Large blue butterflies return to Rodborough Common on the Cotswolds for the first time in 150 years

The large blue has been successfully reintroduced to Rodborough Common. Credit: David Silcox

The largest reintroduction of a rare butterfly that was once extinct in Britain is a success after the insects bred in the first year at a site on the Cotswolds.

The globally-endangered large blue butterfly was introduced to Rodborough Common in Gloucestershire in August 2019.

It is the largest and rarest of all nine British blue butterflies and was declared extinct in Britain in 1979.

It was re-introduced to a number of sites in England from the continent but the scheme at Minchinhampton and Rodborough Commons is the largest of its kind. Around 1,100 caterpillars or larvae were released on the 867-acre site owned by the National Trust.

The large blue larvae trick a species of red ant into carrying them into their nest and caring for them while they feed on ant grubs. Credit: Sarah Meredith

Large blue butterflies have a remarkable life cycle, which involves the larvae tricking a particular species of red ant into carrying them into their nest, where they feed on ant grubs before emerging the next year as butterflies.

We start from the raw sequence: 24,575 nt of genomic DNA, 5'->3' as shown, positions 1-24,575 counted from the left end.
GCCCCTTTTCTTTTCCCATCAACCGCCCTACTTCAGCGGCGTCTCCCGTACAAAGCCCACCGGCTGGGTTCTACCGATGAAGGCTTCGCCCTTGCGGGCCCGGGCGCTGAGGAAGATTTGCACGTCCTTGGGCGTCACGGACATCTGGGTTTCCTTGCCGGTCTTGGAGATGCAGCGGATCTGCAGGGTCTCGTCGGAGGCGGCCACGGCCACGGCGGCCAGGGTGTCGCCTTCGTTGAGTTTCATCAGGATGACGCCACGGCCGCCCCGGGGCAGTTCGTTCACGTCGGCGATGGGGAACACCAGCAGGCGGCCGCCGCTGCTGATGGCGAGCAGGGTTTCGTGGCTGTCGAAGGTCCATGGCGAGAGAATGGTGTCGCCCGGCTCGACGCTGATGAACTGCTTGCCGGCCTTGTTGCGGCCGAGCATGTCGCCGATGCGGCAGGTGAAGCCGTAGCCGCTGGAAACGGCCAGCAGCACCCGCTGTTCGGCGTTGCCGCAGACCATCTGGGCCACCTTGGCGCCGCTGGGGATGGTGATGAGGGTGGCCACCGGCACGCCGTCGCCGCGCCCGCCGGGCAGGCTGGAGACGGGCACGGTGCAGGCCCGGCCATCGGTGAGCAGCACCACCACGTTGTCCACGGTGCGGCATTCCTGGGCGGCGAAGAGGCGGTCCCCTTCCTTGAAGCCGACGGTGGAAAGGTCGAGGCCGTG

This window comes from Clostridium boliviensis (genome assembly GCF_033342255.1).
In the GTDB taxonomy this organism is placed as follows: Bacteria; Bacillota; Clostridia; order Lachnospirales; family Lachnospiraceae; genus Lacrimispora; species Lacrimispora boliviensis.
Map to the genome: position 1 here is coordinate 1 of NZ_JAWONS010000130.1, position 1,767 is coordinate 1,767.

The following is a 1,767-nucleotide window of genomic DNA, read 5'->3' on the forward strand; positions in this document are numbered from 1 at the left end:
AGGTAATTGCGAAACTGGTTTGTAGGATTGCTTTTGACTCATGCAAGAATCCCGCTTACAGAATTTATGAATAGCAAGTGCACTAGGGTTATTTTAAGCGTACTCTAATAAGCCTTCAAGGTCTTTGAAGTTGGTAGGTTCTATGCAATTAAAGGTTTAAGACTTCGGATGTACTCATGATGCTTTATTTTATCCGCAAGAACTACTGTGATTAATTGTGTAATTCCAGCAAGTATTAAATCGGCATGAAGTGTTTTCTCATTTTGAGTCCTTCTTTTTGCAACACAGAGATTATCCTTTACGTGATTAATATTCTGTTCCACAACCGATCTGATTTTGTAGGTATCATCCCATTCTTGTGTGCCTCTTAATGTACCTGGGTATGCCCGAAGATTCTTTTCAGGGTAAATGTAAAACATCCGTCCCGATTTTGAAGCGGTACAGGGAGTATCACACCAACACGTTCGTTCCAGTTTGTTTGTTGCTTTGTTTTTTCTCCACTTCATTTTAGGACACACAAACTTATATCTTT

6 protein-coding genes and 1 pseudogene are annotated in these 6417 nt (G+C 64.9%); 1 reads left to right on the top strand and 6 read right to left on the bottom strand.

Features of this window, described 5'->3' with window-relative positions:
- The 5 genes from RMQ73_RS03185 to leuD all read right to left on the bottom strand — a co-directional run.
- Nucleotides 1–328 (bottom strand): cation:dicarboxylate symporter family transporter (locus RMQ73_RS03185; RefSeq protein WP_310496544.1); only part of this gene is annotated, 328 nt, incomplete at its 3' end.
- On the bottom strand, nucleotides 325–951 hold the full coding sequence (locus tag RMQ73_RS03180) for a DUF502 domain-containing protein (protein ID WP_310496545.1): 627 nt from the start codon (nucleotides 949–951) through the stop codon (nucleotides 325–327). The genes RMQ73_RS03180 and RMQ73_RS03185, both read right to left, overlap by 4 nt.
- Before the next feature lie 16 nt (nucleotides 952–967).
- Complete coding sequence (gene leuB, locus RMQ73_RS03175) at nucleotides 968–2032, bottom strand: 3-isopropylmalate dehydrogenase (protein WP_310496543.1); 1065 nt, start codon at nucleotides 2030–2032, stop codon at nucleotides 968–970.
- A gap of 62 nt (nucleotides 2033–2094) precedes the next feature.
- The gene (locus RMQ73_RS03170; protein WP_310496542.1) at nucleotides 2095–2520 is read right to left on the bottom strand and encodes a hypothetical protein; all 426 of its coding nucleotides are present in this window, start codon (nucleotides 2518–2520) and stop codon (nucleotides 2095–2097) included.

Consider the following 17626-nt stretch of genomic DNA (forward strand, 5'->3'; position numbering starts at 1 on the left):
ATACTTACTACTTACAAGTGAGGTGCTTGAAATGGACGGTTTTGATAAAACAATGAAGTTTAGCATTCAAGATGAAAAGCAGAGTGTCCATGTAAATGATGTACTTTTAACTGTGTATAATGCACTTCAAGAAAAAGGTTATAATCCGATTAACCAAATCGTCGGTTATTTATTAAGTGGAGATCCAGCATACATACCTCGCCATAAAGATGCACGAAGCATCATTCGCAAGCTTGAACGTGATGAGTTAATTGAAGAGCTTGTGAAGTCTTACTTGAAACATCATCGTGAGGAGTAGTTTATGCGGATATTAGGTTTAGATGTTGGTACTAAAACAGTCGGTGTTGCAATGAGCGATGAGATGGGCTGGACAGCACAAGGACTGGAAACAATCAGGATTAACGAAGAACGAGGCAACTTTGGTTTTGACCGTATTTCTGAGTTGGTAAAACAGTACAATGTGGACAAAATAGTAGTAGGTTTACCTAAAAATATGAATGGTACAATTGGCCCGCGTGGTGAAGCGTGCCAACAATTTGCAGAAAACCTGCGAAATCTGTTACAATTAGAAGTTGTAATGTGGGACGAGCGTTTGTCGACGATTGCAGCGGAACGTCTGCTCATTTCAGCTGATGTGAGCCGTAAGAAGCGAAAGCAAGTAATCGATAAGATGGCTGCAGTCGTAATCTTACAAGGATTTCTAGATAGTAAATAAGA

The project works because it has been able to create the right conditions for the ant. It also encouraged the growth of wild thyme and marjoram, which the butterfly feeds and lays its eggs on.

The Commons cows keep the grass down so sunlight can reach the soil, warming it to create perfect conditions for the red ants. Credit: David Silcox

A number of organisations came together to do the preparation work, controlling scrub and creating grazing areas for the Commons cows to provide ideal conditions for those crucial red ants.

Those who helped were:

  • National Trust

  • Butterfly Conservation

  • Limestone's Living Legacies Back from the Brink project

  • Natural England

  • Royal Entomological Society (RES)

  • Minchinhampton and Rodborough Committees of Commoners

Now an estimated 750 butterflies have successfully emerged at the site over summer 2020.

The large blues have been recorded mating and laying eggs and have also been spotted away from the release site.

A sign of the project's success - a pair of large blue butterflies mating on Rodborough Common. Credit: Sarah Meredith

Richard Evans, Area Ranger for the Commons says, “Large blues were once a common sight on the commons but some of the grassy slopes had become overgrown which had a severe impact on the red ant’s habitat.

"The long grass and scrub had caused the soil to cool which made it difficult for the ants to survive. As the ant population dwindled in the late nineteenth century, so did the numbers of large blues. 

“Creating the right conditions for this globally endangered butterfly to not only survive but to hopefully thrive has been the culmination of many years' work. None of this would’ve been possible without the combined efforts of conservationists and the local graziers."